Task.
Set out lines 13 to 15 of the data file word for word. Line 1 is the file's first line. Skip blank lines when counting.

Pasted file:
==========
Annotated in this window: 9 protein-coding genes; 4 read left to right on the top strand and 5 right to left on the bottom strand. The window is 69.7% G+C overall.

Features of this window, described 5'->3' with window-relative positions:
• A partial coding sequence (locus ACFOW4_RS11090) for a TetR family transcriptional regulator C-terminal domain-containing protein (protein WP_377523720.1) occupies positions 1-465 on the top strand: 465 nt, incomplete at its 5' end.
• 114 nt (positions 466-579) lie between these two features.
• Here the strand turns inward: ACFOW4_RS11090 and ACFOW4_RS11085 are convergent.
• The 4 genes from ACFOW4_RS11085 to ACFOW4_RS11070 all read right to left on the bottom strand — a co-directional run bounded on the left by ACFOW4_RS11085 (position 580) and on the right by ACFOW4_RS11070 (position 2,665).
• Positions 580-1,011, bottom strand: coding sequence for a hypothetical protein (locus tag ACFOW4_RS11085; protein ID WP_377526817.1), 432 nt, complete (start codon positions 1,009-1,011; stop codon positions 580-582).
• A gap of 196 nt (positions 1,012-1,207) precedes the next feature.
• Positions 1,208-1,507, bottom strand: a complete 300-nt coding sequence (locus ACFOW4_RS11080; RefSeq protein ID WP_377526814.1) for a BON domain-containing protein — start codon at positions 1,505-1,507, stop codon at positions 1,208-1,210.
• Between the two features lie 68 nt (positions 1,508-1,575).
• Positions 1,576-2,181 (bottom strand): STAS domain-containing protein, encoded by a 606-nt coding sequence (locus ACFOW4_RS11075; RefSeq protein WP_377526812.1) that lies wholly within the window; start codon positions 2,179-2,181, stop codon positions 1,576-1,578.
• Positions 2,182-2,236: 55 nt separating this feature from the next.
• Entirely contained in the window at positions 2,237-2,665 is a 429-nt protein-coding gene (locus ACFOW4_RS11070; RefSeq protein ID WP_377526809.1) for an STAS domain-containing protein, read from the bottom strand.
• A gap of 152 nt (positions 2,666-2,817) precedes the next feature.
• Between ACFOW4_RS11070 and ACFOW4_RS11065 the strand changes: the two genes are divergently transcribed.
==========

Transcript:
• Entirely contained in the window at positions 2,237-2,665 is a 429-nt protein-coding gene (locus ACFOW4_RS11070; RefSeq protein ID WP_377526809.1) for an STAS domain-containing protein, read from the bottom strand.
• A gap of 152 nt (positions 2,666-2,817) precedes the next feature.
• Between ACFOW4_RS11070 and ACFOW4_RS11065 the strand changes: the two genes are divergently transcribed.